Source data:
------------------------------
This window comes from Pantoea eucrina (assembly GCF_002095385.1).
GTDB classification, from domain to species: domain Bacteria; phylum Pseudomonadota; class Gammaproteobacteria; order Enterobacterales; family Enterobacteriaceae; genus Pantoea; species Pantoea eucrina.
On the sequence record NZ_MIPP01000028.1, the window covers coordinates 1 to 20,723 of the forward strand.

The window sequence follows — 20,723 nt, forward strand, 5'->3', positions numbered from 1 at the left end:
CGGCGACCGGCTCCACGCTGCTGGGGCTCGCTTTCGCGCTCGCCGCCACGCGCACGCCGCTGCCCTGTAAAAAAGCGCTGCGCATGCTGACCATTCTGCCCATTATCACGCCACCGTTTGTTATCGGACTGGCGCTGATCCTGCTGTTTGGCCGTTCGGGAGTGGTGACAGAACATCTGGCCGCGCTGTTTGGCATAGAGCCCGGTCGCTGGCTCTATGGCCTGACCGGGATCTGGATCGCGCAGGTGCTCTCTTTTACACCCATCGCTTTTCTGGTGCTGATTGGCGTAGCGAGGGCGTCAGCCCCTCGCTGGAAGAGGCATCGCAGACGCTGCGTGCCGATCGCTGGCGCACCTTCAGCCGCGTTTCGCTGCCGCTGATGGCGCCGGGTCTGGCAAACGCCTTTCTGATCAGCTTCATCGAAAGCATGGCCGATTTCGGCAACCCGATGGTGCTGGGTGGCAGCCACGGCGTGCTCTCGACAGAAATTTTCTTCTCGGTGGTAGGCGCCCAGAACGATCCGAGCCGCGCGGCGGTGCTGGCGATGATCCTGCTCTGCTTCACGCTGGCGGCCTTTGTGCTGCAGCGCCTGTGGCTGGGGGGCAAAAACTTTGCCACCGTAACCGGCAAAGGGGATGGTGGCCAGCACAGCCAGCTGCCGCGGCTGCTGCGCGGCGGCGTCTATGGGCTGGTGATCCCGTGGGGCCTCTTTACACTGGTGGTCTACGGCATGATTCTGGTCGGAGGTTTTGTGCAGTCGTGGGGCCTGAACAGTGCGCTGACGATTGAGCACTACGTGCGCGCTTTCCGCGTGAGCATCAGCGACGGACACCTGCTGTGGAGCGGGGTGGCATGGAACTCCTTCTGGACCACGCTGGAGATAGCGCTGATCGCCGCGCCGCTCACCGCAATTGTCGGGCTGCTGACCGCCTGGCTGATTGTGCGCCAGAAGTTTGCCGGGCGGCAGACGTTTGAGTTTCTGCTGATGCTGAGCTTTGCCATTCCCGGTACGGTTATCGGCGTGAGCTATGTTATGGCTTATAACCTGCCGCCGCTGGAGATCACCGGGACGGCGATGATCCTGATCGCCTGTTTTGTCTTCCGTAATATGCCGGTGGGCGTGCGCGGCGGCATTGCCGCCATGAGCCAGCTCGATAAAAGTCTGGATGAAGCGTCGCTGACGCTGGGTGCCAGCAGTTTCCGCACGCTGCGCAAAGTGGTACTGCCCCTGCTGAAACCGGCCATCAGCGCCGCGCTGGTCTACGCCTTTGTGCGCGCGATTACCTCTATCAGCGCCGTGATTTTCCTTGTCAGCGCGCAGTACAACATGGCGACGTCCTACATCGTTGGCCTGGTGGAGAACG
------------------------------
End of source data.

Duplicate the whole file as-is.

This window comes from Pantoea eucrina (assembly GCF_002095385.1).
GTDB classification, from domain to species: domain Bacteria; phylum Pseudomonadota; class Gammaproteobacteria; order Enterobacterales; family Enterobacteriaceae; genus Pantoea; species Pantoea eucrina.
On the sequence record NZ_MIPP01000028.1, the window covers coordinates 1 to 20,723 of the forward strand.

The window sequence follows — 20,723 nt, forward strand, 5'->3', positions numbered from 1 at the left end:
CGGCGACCGGCTCCACGCTGCTGGGGCTCGCTTTCGCGCTCGCCGCCACGCGCACGCCGCTGCCCTGTAAAAAAGCGCTGCGCATGCTGACCATTCTGCCCATTATCACGCCACCGTTTGTTATCGGACTGGCGCTGATCCTGCTGTTTGGCCGTTCGGGAGTGGTGACAGAACATCTGGCCGCGCTGTTTGGCATAGAGCCCGGTCGCTGGCTCTATGGCCTGACCGGGATCTGGATCGCGCAGGTGCTCTCTTTTACACCCATCGCTTTTCTGGTGCTGATTGGCGTAGCGAGGGCGTCAGCCCCTCGCTGGAAGAGGCATCGCAGACGCTGCGTGCCGATCGCTGGCGCACCTTCAGCCGCGTTTCGCTGCCGCTGATGGCGCCGGGTCTGGCAAACGCCTTTCTGATCAGCTTCATCGAAAGCATGGCCGATTTCGGCAACCCGATGGTGCTGGGTGGCAGCCACGGCGTGCTCTCGACAGAAATTTTCTTCTCGGTGGTAGGCGCCCAGAACGATCCGAGCCGCGCGGCGGTGCTGGCGATGATCCTGCTCTGCTTCACGCTGGCGGCCTTTGTGCTGCAGCGCCTGTGGCTGGGGGGCAAAAACTTTGCCACCGTAACCGGCAAAGGGGATGGTGGCCAGCACAGCCAGCTGCCGCGGCTGCTGCGCGGCGGCGTCTATGGGCTGGTGATCCCGTGGGGCCTCTTTACACTGGTGGTCTACGGCATGATTCTGGTCGGAGGTTTTGTGCAGTCGTGGGGCCTGAACAGTGCGCTGACGATTGAGCACTACGTGCGCGCTTTCCGCGTGAGCATCAGCGACGGACACCTGCTGTGGAGCGGGGTGGCATGGAACTCCTTCTGGACCACGCTGGAGATAGCGCTGATCGCCGCGCCGCTCACCGCAATTGTCGGGCTGCTGACCGCCTGGCTGATTGTGCGCCAGAAGTTTGCCGGGCGGCAGACGTTTGAGTTTCTGCTGATGCTGAGCTTTGCCATTCCCGGTACGGTTATCGGCGTGAGCTATGTTATGGCTTATAACCTGCCGCCGCTGGAGATCACCGGGACGGCGATGATCCTGATCGCCTGTTTTGTCTTCCGTAATATGCCGGTGGGCGTGCGCGGCGGCATTGCCGCCATGAGCCAGCTCGATAAAAGTCTGGATGAAGCGTCGCTGACGCTGGGTGCCAGCAGTTTCCGCACGCTGCGCAAAGTGGTACTGCCCCTGCTGAAACCGGCCATCAGCGCCGCGCTGGTCTACGCCTTTGTGCGCGCGATTACCTCTATCAGCGCCGTGATTTTCCTTGTCAGCGCGCAGTACAACATGGCGACGTCCTACATCGTTGGCCTGGTGGAGAACG